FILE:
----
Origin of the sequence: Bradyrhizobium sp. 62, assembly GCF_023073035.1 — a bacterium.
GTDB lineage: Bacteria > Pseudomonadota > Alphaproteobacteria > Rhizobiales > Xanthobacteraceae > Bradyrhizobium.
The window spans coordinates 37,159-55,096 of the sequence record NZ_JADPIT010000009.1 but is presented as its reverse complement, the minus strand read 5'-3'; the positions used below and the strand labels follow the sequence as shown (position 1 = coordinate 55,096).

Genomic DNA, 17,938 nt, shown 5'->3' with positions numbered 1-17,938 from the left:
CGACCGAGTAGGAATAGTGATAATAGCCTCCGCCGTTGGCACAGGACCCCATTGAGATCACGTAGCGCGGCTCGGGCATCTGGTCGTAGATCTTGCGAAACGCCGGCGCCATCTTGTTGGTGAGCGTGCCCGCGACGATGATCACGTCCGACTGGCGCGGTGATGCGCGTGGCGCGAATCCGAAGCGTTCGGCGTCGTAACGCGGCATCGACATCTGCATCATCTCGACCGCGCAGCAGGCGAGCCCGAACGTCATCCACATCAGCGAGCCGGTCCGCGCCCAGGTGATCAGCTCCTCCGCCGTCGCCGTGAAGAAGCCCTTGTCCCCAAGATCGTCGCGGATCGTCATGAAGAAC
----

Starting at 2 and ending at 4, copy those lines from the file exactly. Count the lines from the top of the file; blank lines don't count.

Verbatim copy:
GTDB lineage: Bacteria > Pseudomonadota > Alphaproteobacteria > Rhizobiales > Xanthobacteraceae > Bradyrhizobium.
The window spans coordinates 37,159-55,096 of the sequence record NZ_JADPIT010000009.1 but is presented as its reverse complement, the minus strand read 5'-3'; the positions used below and the strand labels follow the sequence as shown (position 1 = coordinate 55,096).

Genomic DNA, 17,938 nt, shown 5'->3' with positions numbered 1-17,938 from the left: